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Awards Season

Is #OscarsSoWhite Poised to Make a 2017 Comeback?

Is #OscarsSoWhite Poised to Make a 2017 Comeback?
Photo Source: Tiffany Haddish in “Girls Trip”: Michele K. Short

Mere months ago, the Academy of Motion Picture Arts and Sciences bucked a two-year trend by remembering that non-white performers exist. After two straight classes of nothing but white acting nominees and plenty of controversy, Academy voters recognized six black actors and one Indian-British actor with Oscar nominations. That crop tied the record for most nominees of color in a single year. Mahershala Ali and Viola Davis won Oscars for their work in “Moonlight” and “Fences,” respectively, while the former film won Best Picture.

In terms of Hollywood and its premier awards voting body reflecting the diversity of its audiences at the highest level, all, seemingly, was well.

Or was it? Two consecutive years of Oscar pools with zero nominees of color wasn’t the disease; it was a symptom. It was representative of a greater systematic trend in Hollywood: few opportunities for non-white filmmakers and stars. For many, the problem is both historical and personal. As Asian-American star Jon Cho put it to Backstage, “Sometimes I feel like I don’t dream big enough.... I want to do all the actor-y stuff. I’m trying to think of these things that I’ve trained myself not to think about...because of my color.”

April Reign, creator of the #OscarsSoWhite hashtag during those 2015 and 2016 races, said of her movement, “There’s been a dearth of nominations and support of people from other traditionally under-represented communities.” The two-year streak was merely an underlining on an existing problem. Thus, the public outcry following two all-white acting slates, as Reign’s online awareness campaign made clear, spurred larger conversations about diversity in the industry.

Following the growing controversy, Academy president Cheryl Boone Isaacs (this year succeeded by John Bailey) led a radical change in the organization’s membership rules and subsequently adjusted its leadership, all to avoid future years of little to no racially diverse on-screen representation at the Oscars.

READ: Getting Candid About Inclusion With Some of Broadway’s Most Powerful Players

 But such a year could repeat itself surprisingly soon. If the 2017 Academy Award nominations go as some expect, we could be looking at another instance of #OscarsSoWhite—and another round of sharpened focus on Hollywood’s diversity problems.

Let’s start with this year’s potential non-white nominees. Based on the major studios’ current awards campaigns, the actors of color who have a shot at acting nominations include Denzel Washington (for Sony’s “Roman Israel, Esq.”), Octavia Spencer (Fox Searchlight Pictures’ “The Shape of Water”), Idris Elba (STX’s “Molly’s Game”), Hong Chau (Paramount Pictures’ “Downsizing”), Tiffany Haddish (Universal Studios’ “Girls Trip”), and Jason Mitchell and Mary J. Blige (Netflix’s “Mudbound”).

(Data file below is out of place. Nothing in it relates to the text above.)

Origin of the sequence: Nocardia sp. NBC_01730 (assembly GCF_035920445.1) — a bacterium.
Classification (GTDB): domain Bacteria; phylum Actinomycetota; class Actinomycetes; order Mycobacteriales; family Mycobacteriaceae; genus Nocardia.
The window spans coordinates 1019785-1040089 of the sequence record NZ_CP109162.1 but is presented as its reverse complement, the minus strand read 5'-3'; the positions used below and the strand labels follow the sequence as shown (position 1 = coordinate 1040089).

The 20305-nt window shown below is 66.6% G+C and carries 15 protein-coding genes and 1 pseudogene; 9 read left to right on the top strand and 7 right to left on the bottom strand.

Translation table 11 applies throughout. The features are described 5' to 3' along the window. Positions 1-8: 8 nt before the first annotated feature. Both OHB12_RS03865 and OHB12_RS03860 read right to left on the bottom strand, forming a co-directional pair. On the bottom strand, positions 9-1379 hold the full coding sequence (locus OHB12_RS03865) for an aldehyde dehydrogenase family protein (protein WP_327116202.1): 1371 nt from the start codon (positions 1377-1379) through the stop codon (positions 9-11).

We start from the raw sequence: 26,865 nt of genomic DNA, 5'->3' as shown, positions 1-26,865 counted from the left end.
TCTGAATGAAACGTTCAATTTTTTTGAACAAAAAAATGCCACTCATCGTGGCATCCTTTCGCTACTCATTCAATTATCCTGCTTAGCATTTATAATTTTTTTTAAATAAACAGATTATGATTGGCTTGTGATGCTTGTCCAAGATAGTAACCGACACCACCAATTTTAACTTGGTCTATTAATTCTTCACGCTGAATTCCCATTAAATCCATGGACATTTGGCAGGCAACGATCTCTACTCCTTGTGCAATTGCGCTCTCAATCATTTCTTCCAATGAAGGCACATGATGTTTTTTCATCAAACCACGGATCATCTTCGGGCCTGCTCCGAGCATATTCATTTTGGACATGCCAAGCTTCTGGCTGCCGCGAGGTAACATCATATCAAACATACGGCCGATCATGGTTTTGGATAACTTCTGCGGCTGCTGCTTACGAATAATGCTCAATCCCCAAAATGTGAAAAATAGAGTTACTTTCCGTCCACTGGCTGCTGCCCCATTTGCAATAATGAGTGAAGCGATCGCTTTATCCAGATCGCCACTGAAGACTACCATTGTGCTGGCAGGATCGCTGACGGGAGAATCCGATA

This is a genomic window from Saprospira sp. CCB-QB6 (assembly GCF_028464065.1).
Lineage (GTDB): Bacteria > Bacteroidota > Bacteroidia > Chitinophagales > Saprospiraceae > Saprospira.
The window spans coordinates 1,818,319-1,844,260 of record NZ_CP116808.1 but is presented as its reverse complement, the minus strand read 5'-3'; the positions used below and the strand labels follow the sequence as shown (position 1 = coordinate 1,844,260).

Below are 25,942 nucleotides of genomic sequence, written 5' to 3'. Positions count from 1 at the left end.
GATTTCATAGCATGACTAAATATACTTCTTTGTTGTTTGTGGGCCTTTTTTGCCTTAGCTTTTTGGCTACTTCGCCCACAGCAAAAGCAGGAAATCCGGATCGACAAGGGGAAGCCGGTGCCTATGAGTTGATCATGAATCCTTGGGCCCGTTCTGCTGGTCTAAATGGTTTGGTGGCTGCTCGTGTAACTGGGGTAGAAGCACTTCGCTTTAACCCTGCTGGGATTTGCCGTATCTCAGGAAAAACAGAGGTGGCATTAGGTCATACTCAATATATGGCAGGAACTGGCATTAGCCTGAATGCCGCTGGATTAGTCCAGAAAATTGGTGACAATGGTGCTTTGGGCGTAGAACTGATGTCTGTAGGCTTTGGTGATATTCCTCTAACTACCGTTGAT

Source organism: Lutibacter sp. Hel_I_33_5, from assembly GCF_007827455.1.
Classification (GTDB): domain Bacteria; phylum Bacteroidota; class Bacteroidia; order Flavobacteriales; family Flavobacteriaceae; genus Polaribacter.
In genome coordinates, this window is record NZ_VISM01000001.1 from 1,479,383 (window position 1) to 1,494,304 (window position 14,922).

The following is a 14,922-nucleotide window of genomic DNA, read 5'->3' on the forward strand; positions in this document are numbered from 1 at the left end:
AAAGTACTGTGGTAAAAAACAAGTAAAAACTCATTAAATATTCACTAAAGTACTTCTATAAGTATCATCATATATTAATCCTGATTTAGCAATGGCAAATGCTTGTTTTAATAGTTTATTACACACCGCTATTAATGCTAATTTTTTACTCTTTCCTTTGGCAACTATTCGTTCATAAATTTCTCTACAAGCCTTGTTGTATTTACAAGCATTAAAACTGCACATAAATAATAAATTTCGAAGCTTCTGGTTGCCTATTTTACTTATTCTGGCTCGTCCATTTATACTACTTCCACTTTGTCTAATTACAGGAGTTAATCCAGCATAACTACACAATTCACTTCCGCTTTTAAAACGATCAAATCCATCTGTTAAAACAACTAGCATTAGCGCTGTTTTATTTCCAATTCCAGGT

The last two times the Academy failed to nominate a single actor of color, one defensive response has proven consistent: The claim that there simply weren’t enough actors of color on screen to gain recognition. It’s been a dismissive excuse every time, but this year in particular, as the list of stars above suggests, there are plenty of performances worth acknowledging.

The problem isn’t just what’s available to Academy voters—it’s what they perceive as worthy. Take, for example, Haddish’s performance in “Girls Trip.” Her work as party girl Dina is exuberant, hilarious, never devolving into caricature. She finds the full characterization in what other actors might have seen as a stock sidekick role. It’s very similar to Melissa McCarthy’s Oscar-nominated work in “Bridesmaids.” Yet unless the tide changes, Haddish’s work may be ignored in favor of more traditionally Oscar-friendly fare (period dramas, tragic or heavy material) from, say, supporting actress contenders Kristin Scott Thomas in Focus Features’ “Darkest Hour” and Melissa Leo in Sony Pictures Classics’ “Novitiate.” Her role may resemble McCarthy’s, but her Oscar luck is looking much worse.

If none of the actors in the awards conversation listed above achieve Academy notice, however, it’s not the end of the world—in fact, a total whiteout could, in the long run, inspire more progressive change in the industry.

Since two straight years of zero-for-20 made the Academy switch into PR crisis mode, a third year would have all of Hollywood calling a code red. It would spark conversation and sound the alarm after everyone assumed the trend was over for good—whereas if one or two actors of color are nominated, the problem wouldn’t become publicly embarrassing. A single black, Asian, or LGBT nominee in 2017 could give defenders of the Academy something to point to as a reason why the problem isn’t dire.

Another #OscarsSoWhite would cause the industry at large to reflect, once again, on the kinds of movies it’s making. At a time when entertainment is already changing in many ways, this is a net-positive for actors of all races and backgrounds. More unconventional stories, told from typically ignored perspectives, could provide the opportunities that stars like Cho have largely been denied. A third all-white acting nominee lineup could paradoxically create more opportunities for performers and filmmakers of color.

That step backwards would be a shock—but also a massive shock to the industry’s system, leading to major sea changes. It’s to early to tell at this point, but there’s no denying the 2017 Oscar race is a turning point. Watch carefully how Hollywood reacts to the eventual nominations; if they’re content to rest on one or two performers of color nominated, that’s a sign that change is needed more than ever. 

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